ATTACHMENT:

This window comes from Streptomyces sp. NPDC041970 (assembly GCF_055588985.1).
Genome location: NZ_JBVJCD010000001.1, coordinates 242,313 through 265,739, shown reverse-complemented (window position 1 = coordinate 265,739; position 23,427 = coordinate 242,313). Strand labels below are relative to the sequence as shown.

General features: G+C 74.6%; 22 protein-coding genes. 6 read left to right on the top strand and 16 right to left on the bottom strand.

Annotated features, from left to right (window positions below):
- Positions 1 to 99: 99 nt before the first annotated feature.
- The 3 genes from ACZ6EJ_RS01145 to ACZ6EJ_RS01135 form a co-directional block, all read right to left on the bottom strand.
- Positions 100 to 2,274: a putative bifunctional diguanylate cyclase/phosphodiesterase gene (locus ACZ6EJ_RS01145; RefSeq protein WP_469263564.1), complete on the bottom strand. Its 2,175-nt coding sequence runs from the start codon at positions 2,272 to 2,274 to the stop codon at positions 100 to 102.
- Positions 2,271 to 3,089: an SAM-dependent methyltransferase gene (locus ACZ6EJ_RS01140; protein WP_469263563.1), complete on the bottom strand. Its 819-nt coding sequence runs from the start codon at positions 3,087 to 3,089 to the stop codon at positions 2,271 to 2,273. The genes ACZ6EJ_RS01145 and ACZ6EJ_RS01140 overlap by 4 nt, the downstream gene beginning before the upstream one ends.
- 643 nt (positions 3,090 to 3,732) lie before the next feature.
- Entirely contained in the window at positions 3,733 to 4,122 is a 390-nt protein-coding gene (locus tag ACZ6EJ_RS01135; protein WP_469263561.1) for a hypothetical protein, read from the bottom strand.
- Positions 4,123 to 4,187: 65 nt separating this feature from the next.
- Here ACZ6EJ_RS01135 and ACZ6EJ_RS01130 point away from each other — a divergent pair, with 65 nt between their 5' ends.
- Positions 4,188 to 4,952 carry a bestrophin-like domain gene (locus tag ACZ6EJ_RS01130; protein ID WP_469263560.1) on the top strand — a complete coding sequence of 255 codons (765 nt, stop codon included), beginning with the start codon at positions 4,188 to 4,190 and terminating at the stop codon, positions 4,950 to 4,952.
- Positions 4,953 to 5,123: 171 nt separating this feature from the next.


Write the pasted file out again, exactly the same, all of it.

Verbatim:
This window comes from Streptomyces sp. NPDC041970 (assembly GCF_055588985.1).
Genome location: NZ_JBVJCD010000001.1, coordinates 242,313 through 265,739, shown reverse-complemented (window position 1 = coordinate 265,739; position 23,427 = coordinate 242,313). Strand labels below are relative to the sequence as shown.

General features: G+C 74.6%; 22 protein-coding genes. 6 read left to right on the top strand and 16 right to left on the bottom strand.

Annotated features, from left to right (window positions below):
- Positions 1 to 99: 99 nt before the first annotated feature.
- The 3 genes from ACZ6EJ_RS01145 to ACZ6EJ_RS01135 form a co-directional block, all read right to left on the bottom strand.
- Positions 100 to 2,274: a putative bifunctional diguanylate cyclase/phosphodiesterase gene (locus ACZ6EJ_RS01145; RefSeq protein WP_469263564.1), complete on the bottom strand. Its 2,175-nt coding sequence runs from the start codon at positions 2,272 to 2,274 to the stop codon at positions 100 to 102.
- Positions 2,271 to 3,089: an SAM-dependent methyltransferase gene (locus ACZ6EJ_RS01140; protein WP_469263563.1), complete on the bottom strand. Its 819-nt coding sequence runs from the start codon at positions 3,087 to 3,089 to the stop codon at positions 2,271 to 2,273. The genes ACZ6EJ_RS01145 and ACZ6EJ_RS01140 overlap by 4 nt, the downstream gene beginning before the upstream one ends.
- 643 nt (positions 3,090 to 3,732) lie before the next feature.
- Entirely contained in the window at positions 3,733 to 4,122 is a 390-nt protein-coding gene (locus tag ACZ6EJ_RS01135; protein WP_469263561.1) for a hypothetical protein, read from the bottom strand.
- Positions 4,123 to 4,187: 65 nt separating this feature from the next.
- Here ACZ6EJ_RS01135 and ACZ6EJ_RS01130 point away from each other — a divergent pair, with 65 nt between their 5' ends.
- Positions 4,188 to 4,952 carry a bestrophin-like domain gene (locus tag ACZ6EJ_RS01130; protein ID WP_469263560.1) on the top strand — a complete coding sequence of 255 codons (765 nt, stop codon included), beginning with the start codon at positions 4,188 to 4,190 and terminating at the stop codon, positions 4,950 to 4,952.
- Positions 4,953 to 5,123: 171 nt separating this feature from the next.